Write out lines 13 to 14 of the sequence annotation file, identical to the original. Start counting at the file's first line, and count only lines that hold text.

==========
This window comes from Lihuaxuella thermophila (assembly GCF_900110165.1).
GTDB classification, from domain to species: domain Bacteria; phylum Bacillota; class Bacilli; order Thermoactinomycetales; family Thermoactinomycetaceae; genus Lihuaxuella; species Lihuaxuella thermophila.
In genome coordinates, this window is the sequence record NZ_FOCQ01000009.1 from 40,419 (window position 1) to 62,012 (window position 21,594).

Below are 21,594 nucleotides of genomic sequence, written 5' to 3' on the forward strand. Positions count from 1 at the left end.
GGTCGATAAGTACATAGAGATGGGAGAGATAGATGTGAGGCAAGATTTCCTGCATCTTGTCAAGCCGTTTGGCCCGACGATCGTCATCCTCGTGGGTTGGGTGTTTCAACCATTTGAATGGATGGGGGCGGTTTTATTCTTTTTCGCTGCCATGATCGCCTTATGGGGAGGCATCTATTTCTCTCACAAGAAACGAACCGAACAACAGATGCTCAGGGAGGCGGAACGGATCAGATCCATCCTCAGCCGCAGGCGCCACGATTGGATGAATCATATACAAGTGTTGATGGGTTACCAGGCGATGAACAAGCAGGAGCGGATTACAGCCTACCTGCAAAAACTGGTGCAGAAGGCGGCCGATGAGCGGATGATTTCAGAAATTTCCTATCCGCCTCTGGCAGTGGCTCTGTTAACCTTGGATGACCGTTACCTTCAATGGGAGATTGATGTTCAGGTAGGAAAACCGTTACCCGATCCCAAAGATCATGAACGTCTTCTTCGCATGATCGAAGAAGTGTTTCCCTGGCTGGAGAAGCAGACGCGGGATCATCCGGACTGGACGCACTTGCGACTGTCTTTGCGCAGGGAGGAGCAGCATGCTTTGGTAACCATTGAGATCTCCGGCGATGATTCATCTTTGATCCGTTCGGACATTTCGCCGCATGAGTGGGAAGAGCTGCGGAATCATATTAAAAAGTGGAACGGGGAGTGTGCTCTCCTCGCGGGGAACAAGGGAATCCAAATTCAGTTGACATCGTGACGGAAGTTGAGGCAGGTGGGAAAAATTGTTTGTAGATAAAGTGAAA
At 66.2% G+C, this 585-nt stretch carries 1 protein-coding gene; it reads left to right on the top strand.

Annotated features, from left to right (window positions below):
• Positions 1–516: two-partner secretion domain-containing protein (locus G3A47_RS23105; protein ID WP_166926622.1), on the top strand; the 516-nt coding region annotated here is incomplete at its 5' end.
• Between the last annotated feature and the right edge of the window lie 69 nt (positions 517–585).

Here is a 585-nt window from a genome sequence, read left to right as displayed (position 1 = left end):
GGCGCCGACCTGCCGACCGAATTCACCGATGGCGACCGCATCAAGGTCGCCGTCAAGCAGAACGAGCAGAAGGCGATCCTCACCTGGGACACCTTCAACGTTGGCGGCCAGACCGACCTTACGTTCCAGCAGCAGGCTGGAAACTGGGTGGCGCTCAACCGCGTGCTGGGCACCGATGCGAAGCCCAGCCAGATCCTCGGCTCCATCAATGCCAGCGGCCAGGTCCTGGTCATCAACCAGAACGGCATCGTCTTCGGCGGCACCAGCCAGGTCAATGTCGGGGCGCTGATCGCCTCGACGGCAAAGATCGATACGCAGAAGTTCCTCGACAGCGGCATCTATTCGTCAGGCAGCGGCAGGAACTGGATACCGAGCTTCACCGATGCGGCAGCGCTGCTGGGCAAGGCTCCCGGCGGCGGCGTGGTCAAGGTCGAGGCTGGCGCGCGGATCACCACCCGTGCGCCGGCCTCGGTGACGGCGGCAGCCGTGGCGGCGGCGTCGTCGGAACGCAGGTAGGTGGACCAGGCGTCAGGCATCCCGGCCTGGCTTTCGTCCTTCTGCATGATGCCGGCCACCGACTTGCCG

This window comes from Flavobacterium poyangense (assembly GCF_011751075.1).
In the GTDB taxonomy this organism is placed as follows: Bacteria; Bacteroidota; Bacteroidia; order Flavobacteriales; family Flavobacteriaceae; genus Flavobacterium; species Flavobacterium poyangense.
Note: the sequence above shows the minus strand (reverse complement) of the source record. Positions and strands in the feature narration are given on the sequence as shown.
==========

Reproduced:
In the GTDB taxonomy this organism is placed as follows: Bacteria; Bacteroidota; Bacteroidia; order Flavobacteriales; family Flavobacteriaceae; genus Flavobacterium; species Flavobacterium poyangense.
Note: the sequence above shows the minus strand (reverse complement) of the source record. Positions and strands in the feature narration are given on the sequence as shown.